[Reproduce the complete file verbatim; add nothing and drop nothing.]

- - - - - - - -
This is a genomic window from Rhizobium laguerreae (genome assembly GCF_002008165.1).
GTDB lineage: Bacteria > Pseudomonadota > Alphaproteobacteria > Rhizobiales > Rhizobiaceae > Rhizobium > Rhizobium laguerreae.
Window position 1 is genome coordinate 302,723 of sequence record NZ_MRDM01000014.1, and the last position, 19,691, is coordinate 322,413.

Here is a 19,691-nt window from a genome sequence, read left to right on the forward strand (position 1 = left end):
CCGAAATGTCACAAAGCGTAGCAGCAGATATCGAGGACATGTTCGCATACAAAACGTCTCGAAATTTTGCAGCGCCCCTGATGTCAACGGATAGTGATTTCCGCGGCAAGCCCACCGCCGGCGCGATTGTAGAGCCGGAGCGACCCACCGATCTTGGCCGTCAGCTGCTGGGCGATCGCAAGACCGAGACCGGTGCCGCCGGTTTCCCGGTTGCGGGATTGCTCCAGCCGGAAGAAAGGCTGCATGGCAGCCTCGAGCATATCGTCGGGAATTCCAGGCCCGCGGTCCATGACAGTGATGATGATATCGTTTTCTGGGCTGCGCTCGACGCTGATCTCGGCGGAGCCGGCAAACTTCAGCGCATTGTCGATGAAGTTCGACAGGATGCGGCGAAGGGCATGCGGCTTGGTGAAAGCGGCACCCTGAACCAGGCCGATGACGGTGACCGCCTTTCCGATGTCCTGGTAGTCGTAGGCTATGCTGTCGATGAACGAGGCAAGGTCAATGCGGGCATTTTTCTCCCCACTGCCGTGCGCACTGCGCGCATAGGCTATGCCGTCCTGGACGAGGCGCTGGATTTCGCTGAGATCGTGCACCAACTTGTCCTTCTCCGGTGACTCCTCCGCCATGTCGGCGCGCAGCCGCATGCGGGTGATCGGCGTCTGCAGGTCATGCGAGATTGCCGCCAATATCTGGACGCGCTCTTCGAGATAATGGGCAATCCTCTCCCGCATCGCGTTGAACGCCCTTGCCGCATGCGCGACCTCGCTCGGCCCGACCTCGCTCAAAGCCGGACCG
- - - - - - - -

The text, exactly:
This is a genomic window from Rhizobium laguerreae (genome assembly GCF_002008165.1).
GTDB lineage: Bacteria > Pseudomonadota > Alphaproteobacteria > Rhizobiales > Rhizobiaceae > Rhizobium > Rhizobium laguerreae.
Window position 1 is genome coordinate 302,723 of sequence record NZ_MRDM01000014.1, and the last position, 19,691, is coordinate 322,413.

Here is a 19,691-nt window from a genome sequence, read left to right on the forward strand (position 1 = left end):
CCGAAATGTCACAAAGCGTAGCAGCAGATATCGAGGACATGTTCGCATACAAAACGTCTCGAAATTTTGCAGCGCCCCTGATGTCAACGGATAGTGATTTCCGCGGCAAGCCCACCGCCGGCGCGATTGTAGAGCCGGAGCGACCCACCGATCTTGGCCGTCAGCTGCTGGGCGATCGCAAGACCGAGACCGGTGCCGCCGGTTTCCCGGTTGCGGGATTGCTCCAGCCGGAAGAAAGGCTGCATGGCAGCCTCGAGCATATCGTCGGGAATTCCAGGCCCGCGGTCCATGACAGTGATGATGATATCGTTTTCTGGGCTGCGCTCGACGCTGATCTCGGCGGAGCCGGCAAACTTCAGCGCATTGTCGATGAAGTTCGACAGGATGCGGCGAAGGGCATGCGGCTTGGTGAAAGCGGCACCCTGAACCAGGCCGATGACGGTGACCGCCTTTCCGATGTCCTGGTAGTCGTAGGCTATGCTGTCGATGAACGAGGCAAGGTCAATGCGGGCATTTTTCTCCCCACTGCCGTGCGCACTGCGCGCATAGGCTATGCCGTCCTGGACGAGGCGCTGGATTTCGCTGAGATCGTGCACCAACTTGTCCTTCTCCGGTGACTCCTCCGCCATGTCGGCGCGCAGCCGCATGCGGGTGATCGGCGTCTGCAGGTCATGCGAGATTGCCGCCAATATCTGGACGCGCTCTTCGAGATAATGGGCAATCCTCTCCCGCATCGCGTTGAACGCCCTTGCCGCATGCGCGACCTCGCTCGGCCCGACCTCGCTCAAAGCCGGACCG